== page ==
who felt the obligations of honor to stick to his job as everyone was telling him to run like Hell.
For damned good historical and cultural reasons, our American Everyman heroes have almost always been reluctant ones: either hard-bitten pros who make a living
doing other people's laundry or ordinary men and women who are pushed into taking risks once every other alternative has failed and every other avenue has been closed off.
Because ordinary people know that risk -- real risk -- is something from which you may never recover.
At the other end of the spectrum, for all of her talk of “citizen journalism” and bold risk-taking (translation: “Free content around which I can wrap my ads”), Arianna Huffington takes no real risks at all (from AdvertisingAge):
The Real Nature of Arianna's 'Risk Taking'? Let Others Risk, Then Reap the Rewards -- and AwardsNo one is going to drop a dime on Arianna and cost her her job. And if for some reason her media empire went tits up tomorrow, within days she'd be making the rounds of her friend's talk shows, within weeks she'd have a media gig hosting something somewhere if she wanted one, within months her contacts would have booked on a lucrative global lecturing tour to tell her , and within a half a year she'd be on "Oprah" touting her new book "How I Survived: One Woman's Story of Sacrifice, Struggle and Re-Birth in the New Media Age."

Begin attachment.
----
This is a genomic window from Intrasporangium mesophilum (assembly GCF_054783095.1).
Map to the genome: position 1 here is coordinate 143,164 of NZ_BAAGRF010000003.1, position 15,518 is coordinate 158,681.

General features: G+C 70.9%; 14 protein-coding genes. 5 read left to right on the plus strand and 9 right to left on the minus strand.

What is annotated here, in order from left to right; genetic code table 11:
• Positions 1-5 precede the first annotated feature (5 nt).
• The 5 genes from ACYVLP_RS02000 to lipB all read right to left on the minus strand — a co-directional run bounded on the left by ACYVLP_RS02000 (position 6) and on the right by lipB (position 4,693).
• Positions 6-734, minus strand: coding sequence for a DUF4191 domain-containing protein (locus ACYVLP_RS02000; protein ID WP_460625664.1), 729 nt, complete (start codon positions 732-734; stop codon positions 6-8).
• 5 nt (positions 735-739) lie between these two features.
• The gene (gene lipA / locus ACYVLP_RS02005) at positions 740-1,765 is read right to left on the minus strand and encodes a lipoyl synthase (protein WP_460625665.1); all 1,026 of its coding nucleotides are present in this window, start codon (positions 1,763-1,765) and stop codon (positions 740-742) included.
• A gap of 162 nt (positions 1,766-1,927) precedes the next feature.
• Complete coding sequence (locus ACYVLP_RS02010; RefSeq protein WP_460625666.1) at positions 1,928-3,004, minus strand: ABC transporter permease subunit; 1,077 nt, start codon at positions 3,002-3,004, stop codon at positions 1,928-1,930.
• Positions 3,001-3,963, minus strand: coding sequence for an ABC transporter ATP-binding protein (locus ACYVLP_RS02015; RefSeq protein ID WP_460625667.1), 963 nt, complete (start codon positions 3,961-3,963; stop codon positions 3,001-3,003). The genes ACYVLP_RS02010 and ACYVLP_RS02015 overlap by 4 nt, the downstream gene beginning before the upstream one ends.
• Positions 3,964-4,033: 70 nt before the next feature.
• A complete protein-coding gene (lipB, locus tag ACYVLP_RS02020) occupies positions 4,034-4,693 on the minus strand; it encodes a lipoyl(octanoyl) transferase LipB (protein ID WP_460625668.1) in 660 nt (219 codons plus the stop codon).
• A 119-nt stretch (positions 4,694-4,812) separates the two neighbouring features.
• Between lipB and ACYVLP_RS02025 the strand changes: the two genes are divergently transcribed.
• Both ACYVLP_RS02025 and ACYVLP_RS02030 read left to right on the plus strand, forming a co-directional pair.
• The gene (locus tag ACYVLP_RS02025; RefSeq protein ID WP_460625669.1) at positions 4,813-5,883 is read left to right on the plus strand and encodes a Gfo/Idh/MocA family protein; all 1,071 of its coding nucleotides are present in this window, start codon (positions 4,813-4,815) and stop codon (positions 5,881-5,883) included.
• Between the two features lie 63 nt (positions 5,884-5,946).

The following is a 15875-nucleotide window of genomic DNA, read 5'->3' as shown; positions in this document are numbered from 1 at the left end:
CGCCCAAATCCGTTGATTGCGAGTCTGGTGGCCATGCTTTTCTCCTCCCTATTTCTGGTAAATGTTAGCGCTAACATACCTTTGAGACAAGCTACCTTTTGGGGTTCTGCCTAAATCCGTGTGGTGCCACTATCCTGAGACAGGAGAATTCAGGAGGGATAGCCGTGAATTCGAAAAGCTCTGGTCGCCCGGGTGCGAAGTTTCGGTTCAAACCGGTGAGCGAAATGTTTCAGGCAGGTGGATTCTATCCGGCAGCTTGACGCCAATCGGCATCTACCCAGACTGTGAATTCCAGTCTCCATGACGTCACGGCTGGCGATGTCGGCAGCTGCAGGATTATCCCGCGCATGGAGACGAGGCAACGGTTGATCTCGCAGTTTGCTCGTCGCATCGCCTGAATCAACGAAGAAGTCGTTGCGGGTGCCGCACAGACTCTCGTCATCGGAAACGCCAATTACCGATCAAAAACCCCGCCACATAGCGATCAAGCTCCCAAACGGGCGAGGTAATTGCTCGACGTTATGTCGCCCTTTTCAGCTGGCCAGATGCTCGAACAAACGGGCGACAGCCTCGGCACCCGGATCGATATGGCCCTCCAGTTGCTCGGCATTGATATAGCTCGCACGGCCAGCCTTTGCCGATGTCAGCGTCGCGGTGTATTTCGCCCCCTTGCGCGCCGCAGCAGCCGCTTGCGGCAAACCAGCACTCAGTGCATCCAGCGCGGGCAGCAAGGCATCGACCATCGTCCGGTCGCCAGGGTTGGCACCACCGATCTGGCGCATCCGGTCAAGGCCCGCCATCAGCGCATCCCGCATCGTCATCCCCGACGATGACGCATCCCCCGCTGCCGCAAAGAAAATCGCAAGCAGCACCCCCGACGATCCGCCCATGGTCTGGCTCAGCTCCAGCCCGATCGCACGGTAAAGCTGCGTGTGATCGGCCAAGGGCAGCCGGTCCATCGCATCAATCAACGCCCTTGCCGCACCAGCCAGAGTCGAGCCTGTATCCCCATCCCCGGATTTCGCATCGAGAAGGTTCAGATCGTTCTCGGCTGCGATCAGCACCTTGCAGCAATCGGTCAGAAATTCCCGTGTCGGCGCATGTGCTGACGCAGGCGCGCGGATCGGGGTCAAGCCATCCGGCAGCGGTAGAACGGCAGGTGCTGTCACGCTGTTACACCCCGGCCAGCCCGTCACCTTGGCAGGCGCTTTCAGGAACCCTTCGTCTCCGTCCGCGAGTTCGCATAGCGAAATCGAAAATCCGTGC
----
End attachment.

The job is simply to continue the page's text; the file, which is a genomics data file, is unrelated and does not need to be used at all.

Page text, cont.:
What it comes down to is this: What is the Huffington Post, really? It likes to pretend that it's a respectable voice in the mediasphere, but it shamelessly pumps up its traffic by being just as trashy as, say, Maxim. It also likes to masquerade as a forward-thinking, paradigm-shifting journalistic institution, but it pays only a handful of actual journalists, and its idea of "journalism" is often downright parasitic of the work of real journalistic institutions.
And it gets worse: On the day, last week, that a Norwegian journalist interviewed me about why Arianna Huffington is so controversial, the most popular story on HuffPo was "Heather Graham: Tantric Sex 'Works For Me.'" I decided to do some math so I could explain to this journalist why HuffPo's brand of blogging and "aggregating" is so often problematic. By HuffPo's own tally, more than a quarter million readers viewed the Heather Graham post, which quoted 13 sentences, totaling 142 words, from Britain's Daily Mail -- a paper that (stupidly, naively, I suppose) pays its entertainment reporters. HuffPo's contribution to the, uh, discourse? Just 58 words of its own -- which simply set up the Daily Mail's interview with Graham and further summarized the article.
Let me repeat, this is not a moral judgment; this is simply Life as it is in the world of Universal At-will employment and ubiquitous connectivity. Two trends which, if left unchecked, will ultimately doom the idea of a free and uncoerced citizenry openly participating via our BraveNew Media in the vibrant give-and-take of democracy.
Also, too, watch those "Twitter errors", citizens: Gaze too long into Teh Internets, and Teh Internets will gaze also into you.